The fact is, most three-dimensional shapes don’t tile space. “We don’t appreciate how hard it is to tile three-dimensional space,” said Inna Zakharevich of Cornell University. “I think anything that does is pretty cool.”
That means looking for such shapes is a bit of a blind hunt. Fortunately, the search for tetrahedra that can tile three-dimensional space is aided by an elegant correspondence between the problem and two other related questions.
The first related question is: Can two flat-sided shapes of the same volume always be partitioned with straight cuts and reassembled as each other? David Hilbert asked this in 1900, and that same year his former student, Max Dehn, provided an important part of the answer.
Dehn showed that it’s possible to use the angles of any polyhedral shape — like a tetrahedron or a cube — to calculate a single quantity, now called the Dehn invariant. He proved that for two shapes to be “scissors congruent” — meaning they can be cut up and reassembled as each other — they must have the same Dehn invariant. Dehn used his new measurement to prove that the regular tetrahedron is not scissors congruent to a cube since their Dehn invariants differ.
Later in the century mathematicians proved two other key facts that tied together scissors congruence and tiling. In 1965 Jean-Pierre Sydler proved that any two shapes with the same volume and the same Dehn invariant are scissors congruent. Furthermore, in 1980 Hans Debrunner showed that any tetrahedron that tiles space must have a Dehn invariant of 0 — the same as a cube. The upshot of these discoveries is that a tetrahedron must be scissors congruent to a cube to have a chance of tiling space.
If you’re handed a tetrahedron, it’s relatively easy to calculate whether it has a Dehn invariant of 0 and therefore has the potential to tile space. However, finding all tetrahedra that have a Dehn invariant of 0 is not an easy task.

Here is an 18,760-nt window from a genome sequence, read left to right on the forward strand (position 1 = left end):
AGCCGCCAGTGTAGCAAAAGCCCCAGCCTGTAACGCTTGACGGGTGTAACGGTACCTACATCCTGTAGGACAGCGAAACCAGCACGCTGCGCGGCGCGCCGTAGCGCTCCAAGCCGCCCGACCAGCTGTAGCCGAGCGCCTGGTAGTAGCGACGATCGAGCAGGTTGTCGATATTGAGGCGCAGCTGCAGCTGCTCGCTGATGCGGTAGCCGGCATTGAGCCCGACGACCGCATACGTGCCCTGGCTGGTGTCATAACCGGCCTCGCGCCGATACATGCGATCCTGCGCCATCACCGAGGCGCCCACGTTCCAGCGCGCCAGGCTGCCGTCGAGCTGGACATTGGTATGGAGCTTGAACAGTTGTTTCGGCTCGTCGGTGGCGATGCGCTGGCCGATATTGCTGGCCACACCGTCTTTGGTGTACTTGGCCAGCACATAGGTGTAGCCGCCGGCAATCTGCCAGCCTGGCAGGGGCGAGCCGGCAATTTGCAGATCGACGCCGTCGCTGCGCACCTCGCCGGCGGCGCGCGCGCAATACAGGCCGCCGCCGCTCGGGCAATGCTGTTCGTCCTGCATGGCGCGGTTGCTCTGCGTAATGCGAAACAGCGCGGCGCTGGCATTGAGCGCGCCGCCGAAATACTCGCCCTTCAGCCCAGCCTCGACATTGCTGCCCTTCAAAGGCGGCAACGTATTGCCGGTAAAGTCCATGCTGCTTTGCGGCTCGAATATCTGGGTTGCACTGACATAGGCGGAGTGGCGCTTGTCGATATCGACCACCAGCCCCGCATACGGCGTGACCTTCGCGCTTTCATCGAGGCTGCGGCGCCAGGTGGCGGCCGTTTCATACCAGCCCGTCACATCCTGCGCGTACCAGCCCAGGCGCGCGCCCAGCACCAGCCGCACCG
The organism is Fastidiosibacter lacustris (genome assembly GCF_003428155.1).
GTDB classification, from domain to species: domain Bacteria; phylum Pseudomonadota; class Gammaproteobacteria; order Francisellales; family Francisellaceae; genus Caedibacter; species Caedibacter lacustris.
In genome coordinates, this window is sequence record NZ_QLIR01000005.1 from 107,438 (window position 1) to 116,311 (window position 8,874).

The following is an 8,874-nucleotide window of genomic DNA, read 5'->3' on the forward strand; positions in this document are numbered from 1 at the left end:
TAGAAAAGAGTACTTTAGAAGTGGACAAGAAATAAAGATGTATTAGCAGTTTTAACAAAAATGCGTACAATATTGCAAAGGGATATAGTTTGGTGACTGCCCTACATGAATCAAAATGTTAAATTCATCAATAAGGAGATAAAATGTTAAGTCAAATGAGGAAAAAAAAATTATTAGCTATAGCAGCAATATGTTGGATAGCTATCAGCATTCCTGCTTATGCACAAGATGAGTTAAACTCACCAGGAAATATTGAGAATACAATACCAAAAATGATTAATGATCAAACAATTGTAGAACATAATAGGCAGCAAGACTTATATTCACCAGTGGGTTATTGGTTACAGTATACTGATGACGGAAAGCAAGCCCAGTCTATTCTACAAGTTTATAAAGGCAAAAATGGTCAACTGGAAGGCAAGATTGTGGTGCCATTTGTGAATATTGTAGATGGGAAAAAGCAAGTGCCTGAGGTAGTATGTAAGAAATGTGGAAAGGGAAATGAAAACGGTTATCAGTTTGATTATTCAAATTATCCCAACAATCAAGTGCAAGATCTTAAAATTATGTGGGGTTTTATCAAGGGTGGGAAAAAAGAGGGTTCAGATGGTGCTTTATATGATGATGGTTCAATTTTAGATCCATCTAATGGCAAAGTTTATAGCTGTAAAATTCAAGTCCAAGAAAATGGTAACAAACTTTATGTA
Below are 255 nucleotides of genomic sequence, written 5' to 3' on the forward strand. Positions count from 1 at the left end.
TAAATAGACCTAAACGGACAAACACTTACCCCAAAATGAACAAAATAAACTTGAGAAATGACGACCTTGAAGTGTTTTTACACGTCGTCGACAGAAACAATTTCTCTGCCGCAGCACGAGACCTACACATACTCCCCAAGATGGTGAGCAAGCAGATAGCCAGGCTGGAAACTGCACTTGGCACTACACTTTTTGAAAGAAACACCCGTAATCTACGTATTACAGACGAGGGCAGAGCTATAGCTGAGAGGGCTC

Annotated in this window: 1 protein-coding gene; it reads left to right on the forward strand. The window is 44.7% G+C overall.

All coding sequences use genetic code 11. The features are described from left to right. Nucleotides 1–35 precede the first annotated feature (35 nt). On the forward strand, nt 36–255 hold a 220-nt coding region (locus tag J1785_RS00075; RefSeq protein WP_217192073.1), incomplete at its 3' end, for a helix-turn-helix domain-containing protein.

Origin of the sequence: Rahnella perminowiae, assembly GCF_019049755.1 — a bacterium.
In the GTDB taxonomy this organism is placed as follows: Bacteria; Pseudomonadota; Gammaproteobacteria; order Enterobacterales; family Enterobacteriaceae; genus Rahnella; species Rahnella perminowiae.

That’s where the second related question comes in.
A tetrahedron contains six “dihedral” angles formed along the edges where pairs of faces meet. In 1976 John H. Conway and Antonia J. Jones asked: Is it possible to identify all tetrahedra in which the degree measures of all six of those dihedral angles are rational numbers, meaning they can be written neatly as fractions? It’s a modern question with hints of Aristotle.
“I like to say this problem could have been asked in ancient times, but it wasn’t as far as I know,” said Kiran Kedlaya of the University of California San Diego. Kedlaya, Poonen and two other co-authors proved that exactly 59 isolated examples plus two infinite families of tetrahedra have rational dihedral angles. Quanta recently covered this result in our story “Tetrahedron Solutions Finally Proved Decades After Computer Search.”
And crucially, any tetrahedron with rational dihedral angles has a Dehn invariant of 0, meaning it’s scissors congruent to a cube and stands a chance of tiling space.
That leads to what the MIT undergraduates have been working on, together with Poonen —investigating which of these candidates fulfill their potential as three-dimensional tiles.
In mid-January, the group proved that one of the isolated rational tetrahedra does not fill space. Their result marks the first time anyone has found an example of a tetrahedron that is scissors congruent to a cube but doesn’t tile space. It’s also the latest twist in an intellectual braid that started long ago with an ancient curiosity.